But it is getting harder to believe in special powers. He'd thought he was safe in the shadows until what happened in July. After working several weeks for a company that already had paid him $400 for painting, Gonzalez went to pick up his pay for two more weeks, but was told, he said, that the company's expenses had been so high there was nothing left.
Perhaps if he did two more painting jobs, he recalled being told, money would become available. Later, the company would insist it never refused to pay him but said he first would have to provide a Social Security number.
"They never asked for those things when they got me," Gonzalez said in Spanish. "They know . . . I can't give them a Social Security number. They owe me a lot. Seventy-three hours of my work at nine dollars an hour comes to $657."
He won't be stiffed like that again. So he repeats to this man in the parking lot: "No papers."
"Climb in," the man says. Gonzalez does.
Residents of Culmore -- a hardscrabble community of 10,000, 85 percent of them Hispanic -- typically live payday to payday.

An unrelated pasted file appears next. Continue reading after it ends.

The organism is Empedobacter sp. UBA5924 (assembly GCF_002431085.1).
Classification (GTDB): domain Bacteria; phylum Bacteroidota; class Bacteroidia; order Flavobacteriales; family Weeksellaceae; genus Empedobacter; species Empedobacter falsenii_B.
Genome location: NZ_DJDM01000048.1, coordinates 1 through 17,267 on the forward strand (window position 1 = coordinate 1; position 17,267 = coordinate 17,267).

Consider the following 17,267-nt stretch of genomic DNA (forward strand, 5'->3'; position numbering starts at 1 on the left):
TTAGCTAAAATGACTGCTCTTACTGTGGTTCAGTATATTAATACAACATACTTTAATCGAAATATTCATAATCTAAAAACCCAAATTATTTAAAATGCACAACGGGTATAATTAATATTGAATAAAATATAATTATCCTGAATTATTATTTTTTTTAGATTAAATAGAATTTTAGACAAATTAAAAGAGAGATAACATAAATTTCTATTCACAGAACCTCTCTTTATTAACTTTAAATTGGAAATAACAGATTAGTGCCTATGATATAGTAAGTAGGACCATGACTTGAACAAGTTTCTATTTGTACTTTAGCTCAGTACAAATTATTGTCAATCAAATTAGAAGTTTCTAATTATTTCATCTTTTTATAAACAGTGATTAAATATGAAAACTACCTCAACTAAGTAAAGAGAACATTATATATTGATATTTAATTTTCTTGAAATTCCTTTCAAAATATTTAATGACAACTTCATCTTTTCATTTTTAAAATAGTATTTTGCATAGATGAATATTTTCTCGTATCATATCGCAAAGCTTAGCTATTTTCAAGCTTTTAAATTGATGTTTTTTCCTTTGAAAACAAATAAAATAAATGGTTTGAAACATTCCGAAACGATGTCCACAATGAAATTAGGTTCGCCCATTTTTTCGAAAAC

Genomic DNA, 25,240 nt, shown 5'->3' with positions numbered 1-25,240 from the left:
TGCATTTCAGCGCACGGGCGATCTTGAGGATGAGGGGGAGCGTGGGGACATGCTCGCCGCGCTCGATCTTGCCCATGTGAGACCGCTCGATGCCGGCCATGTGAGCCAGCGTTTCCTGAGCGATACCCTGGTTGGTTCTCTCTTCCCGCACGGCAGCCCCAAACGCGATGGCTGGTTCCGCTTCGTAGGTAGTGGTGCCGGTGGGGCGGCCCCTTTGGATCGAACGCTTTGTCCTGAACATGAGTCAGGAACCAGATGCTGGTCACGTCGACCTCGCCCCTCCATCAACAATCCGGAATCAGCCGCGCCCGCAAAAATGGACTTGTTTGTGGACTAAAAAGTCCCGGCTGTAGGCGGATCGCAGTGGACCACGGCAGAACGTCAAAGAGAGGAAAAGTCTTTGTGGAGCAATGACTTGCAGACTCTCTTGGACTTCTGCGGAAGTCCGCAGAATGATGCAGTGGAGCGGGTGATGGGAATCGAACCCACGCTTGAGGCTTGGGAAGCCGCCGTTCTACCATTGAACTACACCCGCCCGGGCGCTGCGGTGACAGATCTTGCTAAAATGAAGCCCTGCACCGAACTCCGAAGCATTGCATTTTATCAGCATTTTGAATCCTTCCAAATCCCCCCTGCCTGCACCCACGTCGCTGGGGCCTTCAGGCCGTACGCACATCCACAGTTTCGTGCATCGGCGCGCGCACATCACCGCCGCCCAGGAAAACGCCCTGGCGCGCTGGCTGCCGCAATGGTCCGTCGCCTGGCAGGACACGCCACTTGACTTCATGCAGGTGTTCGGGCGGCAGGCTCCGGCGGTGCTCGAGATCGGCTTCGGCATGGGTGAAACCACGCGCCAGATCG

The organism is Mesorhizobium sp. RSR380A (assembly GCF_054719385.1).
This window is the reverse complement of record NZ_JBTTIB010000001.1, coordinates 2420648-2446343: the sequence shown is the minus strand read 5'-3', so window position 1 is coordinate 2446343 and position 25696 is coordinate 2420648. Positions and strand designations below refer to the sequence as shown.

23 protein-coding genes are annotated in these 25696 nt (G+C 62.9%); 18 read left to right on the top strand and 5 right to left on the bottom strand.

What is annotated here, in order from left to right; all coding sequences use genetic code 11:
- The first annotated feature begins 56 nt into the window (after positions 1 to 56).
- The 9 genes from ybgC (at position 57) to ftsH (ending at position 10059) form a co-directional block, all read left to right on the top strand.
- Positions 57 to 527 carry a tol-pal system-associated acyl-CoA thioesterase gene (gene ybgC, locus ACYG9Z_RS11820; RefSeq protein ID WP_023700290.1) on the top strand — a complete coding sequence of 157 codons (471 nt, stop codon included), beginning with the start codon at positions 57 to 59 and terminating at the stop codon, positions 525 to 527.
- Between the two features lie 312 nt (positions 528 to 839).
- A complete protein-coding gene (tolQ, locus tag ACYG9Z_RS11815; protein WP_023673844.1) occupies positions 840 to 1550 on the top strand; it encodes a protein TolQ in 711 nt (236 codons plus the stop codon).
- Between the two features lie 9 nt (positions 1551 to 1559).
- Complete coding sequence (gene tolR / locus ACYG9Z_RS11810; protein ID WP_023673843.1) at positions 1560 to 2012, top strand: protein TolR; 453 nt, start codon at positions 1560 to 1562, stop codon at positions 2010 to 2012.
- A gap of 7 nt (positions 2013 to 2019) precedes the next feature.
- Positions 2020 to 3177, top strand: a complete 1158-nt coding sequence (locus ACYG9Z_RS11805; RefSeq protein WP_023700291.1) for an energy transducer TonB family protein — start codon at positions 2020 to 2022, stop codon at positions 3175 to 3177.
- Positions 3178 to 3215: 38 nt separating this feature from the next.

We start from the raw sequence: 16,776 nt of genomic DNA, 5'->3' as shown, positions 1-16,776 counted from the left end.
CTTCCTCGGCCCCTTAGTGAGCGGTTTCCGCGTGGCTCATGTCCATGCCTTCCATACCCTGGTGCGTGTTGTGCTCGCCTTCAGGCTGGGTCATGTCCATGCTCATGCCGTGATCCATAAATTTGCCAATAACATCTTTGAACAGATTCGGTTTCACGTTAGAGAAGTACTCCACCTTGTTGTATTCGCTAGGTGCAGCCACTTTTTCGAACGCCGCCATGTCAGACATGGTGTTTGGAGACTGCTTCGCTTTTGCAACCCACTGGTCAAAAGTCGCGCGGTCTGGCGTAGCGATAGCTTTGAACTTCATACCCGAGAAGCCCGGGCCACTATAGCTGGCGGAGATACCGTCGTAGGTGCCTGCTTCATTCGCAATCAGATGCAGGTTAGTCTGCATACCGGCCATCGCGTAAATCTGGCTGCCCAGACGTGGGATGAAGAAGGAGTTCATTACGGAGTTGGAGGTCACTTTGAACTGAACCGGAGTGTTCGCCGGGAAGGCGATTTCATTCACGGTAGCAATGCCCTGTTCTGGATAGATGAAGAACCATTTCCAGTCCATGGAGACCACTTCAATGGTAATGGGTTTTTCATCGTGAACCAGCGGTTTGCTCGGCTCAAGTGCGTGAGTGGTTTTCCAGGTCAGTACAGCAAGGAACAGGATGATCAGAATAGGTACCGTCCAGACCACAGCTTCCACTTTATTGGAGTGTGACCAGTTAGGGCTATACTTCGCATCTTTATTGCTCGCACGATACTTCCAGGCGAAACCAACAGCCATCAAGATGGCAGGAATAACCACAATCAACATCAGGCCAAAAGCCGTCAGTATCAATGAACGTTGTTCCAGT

Six months ago, stirred by a growing number of reports of workers being cheated, Foxwell put out the word that he and his partner would investigate every charge, regardless of the complainant's legal status. Their chief hurdle was gaining the confidence of workers scared by federal watchdogs such as the Department of Labor and the INS.
But Foxwell has won the trust of several, in part by guaranteeing that he won't reveal identities. Employers, many of whom resent him as a practitioner of rogue justice, question his legal authority to intervene in disputes that, on their surface, appear to be civil matters.
"It's a fine line," said Peters, Foxwell's captain. "He's not to be out forcing the collection of wages, [but] just trying to bring people to the table. . . . These cases of nonpayment are happening quite a bit."
The black-market labor pool extends throughout the region. Three miles from Culmore, in the Shirlington section of Arlington, another group of Hispanic workers gathers daily. Stories of fleecing abound there as well, a problem endemic to the immigrant labor pool.
Since 1990, a nonprofit group called Casa de Maryland has served as a hiring hall for day workers in Silver Spring, requiring that employers comply with wage and payment schedules. Casa represents about 100 workers daily, handles 300 cases annually and has collected more than $174,000 in back wages.